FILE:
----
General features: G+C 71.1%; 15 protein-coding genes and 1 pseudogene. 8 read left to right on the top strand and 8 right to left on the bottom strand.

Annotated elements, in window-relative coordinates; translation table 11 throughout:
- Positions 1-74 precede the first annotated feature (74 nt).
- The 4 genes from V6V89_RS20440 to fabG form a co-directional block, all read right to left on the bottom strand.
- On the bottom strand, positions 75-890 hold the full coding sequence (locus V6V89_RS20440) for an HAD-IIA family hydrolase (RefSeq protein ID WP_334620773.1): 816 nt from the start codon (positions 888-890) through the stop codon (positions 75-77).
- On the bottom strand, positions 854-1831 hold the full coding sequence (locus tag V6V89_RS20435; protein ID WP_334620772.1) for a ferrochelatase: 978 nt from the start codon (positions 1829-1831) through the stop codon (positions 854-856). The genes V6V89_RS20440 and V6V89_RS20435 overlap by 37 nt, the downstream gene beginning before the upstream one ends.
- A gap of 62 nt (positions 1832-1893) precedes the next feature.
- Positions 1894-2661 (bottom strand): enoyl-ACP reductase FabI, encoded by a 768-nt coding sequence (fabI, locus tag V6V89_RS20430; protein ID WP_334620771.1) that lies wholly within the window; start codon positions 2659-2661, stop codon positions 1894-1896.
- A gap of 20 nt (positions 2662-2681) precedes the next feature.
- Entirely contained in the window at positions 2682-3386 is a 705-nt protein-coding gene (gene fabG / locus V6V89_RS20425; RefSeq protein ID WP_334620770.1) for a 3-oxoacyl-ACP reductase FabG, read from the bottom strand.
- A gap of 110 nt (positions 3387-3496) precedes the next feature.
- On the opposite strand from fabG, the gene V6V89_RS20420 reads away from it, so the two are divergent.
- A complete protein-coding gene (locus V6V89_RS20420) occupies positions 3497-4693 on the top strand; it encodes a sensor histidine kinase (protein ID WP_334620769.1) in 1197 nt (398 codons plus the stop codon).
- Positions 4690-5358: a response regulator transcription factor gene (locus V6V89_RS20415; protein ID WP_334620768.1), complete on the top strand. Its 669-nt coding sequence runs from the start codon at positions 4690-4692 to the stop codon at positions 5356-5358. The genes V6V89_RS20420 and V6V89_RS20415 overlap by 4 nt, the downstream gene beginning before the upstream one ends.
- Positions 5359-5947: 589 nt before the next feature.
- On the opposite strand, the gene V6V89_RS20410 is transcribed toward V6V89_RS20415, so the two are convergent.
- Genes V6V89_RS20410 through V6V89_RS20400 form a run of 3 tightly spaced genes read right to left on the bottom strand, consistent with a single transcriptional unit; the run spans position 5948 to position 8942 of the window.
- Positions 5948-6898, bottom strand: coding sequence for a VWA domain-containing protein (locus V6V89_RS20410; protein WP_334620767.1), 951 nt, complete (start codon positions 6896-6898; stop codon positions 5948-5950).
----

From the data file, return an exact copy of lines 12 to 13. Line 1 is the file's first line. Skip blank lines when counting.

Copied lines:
- On the opposite strand from fabG, the gene V6V89_RS20420 reads away from it, so the two are divergent.
- A complete protein-coding gene (locus V6V89_RS20420) occupies positions 3497-4693 on the top strand; it encodes a sensor histidine kinase (protein ID WP_334620769.1) in 1197 nt (398 codons plus the stop codon).